Sunday, 29 November 2009

'Chick Lit'

I was astonished to find in my local library row upon row of shelving boldly titled 'Chick Lit'. Chick Lit? Yes, I know what it is, but I didn't realise that the term was now a formal category adopted by learned houses of book-lending. So astonished was I that I snapped this photo in the library, which is in the London Borough of Greenwich. 

I am more used to seeing the chick lit label on the backs of books or in Sunday supplement reviews, often in the same sentence as mentioning the Bridget Jones books rather than in library settings. I would be surprised to find a 'chick lit' section in our university library (I must ask our university Librarian her views on this...).

One source describes this 'genre' as "genre fiction within women's fiction which addresses issues of modern women often humorously and lightheartedly.The genre sells well, with chick lit titles topping bestseller lists and the creation of imprints devoted entirely to chick lit. It generally deals with issues of modern women humorously and lightheartedly. Although sometimes it includes romantic elements, women's fiction (including chick lit) is generally not considered a direct subcategory of the romance novel genre, because in Chick lit the heroine's relationship with her family or friends may be just as important as her romantic relationships."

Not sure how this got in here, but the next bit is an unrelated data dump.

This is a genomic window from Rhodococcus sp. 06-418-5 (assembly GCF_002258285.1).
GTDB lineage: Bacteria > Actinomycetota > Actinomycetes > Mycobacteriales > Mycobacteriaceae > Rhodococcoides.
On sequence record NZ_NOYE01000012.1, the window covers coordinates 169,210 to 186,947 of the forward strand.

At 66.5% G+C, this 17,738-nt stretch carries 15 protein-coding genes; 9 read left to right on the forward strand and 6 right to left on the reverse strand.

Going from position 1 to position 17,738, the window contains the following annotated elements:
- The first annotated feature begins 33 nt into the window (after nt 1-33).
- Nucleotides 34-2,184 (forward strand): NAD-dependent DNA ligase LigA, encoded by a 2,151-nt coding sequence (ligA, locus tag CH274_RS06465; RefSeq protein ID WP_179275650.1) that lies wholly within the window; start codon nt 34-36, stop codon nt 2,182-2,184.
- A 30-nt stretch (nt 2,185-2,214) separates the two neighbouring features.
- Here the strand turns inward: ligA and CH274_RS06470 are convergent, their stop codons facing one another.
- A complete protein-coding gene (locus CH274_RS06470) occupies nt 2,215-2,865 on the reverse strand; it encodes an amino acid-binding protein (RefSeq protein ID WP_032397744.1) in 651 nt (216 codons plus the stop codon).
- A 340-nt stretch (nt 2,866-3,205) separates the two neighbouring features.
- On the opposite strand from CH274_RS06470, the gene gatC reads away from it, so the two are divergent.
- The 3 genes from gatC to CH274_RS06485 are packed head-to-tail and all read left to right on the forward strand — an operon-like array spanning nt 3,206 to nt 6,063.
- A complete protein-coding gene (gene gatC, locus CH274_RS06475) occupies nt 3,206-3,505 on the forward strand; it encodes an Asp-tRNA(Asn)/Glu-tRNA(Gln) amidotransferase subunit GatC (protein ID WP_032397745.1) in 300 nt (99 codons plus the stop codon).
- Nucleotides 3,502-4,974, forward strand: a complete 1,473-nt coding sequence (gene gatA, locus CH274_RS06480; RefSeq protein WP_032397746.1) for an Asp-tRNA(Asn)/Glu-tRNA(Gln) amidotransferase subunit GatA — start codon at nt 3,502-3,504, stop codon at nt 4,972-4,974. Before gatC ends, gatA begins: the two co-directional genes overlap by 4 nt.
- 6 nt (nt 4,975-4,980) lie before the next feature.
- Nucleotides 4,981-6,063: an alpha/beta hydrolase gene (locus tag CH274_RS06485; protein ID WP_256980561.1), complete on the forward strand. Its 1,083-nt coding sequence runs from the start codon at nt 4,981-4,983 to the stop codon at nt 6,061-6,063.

Other sources too see 'chick lit' as linked to feminist themes and protangonists. So here the use of 'chick' is an appropriation of a previously dismissive/pejorative word used for women, much in the same way that the n-word (for 'black' people), or 'queer' (in 'gay' circles) are sometimes used.

It made me think about fashions in genre-naming. When will those other contenders - eg. 'mommy lit', 'curry lit', 'lad lit' etc. - see their name up in lights?  The reality is, of course, that local libraries, keen to hang on to Council budgets, are merely trying to cater for their audience (alongside now providing IT facilities) - I guess that 'chick lit' is a large category and does what it says on the tin, in a more exciting way than 'Fiction A-Z', as the other fiction shelves are named.  Though quite where they'd shelve Jane Austen, I don't know...

While I'm writing about library shelving categories (did I really just write that? That is worrying, I've got to get out more...), I had to chuckle when I saw an 'Eastern Journey' shelf (one-sixth of the space of 'chick lit', I might add, covering the whole planet east of Turkey!) complete with lotus flower decorations!  Come on Library, that is a bit 'eighties don't you think?

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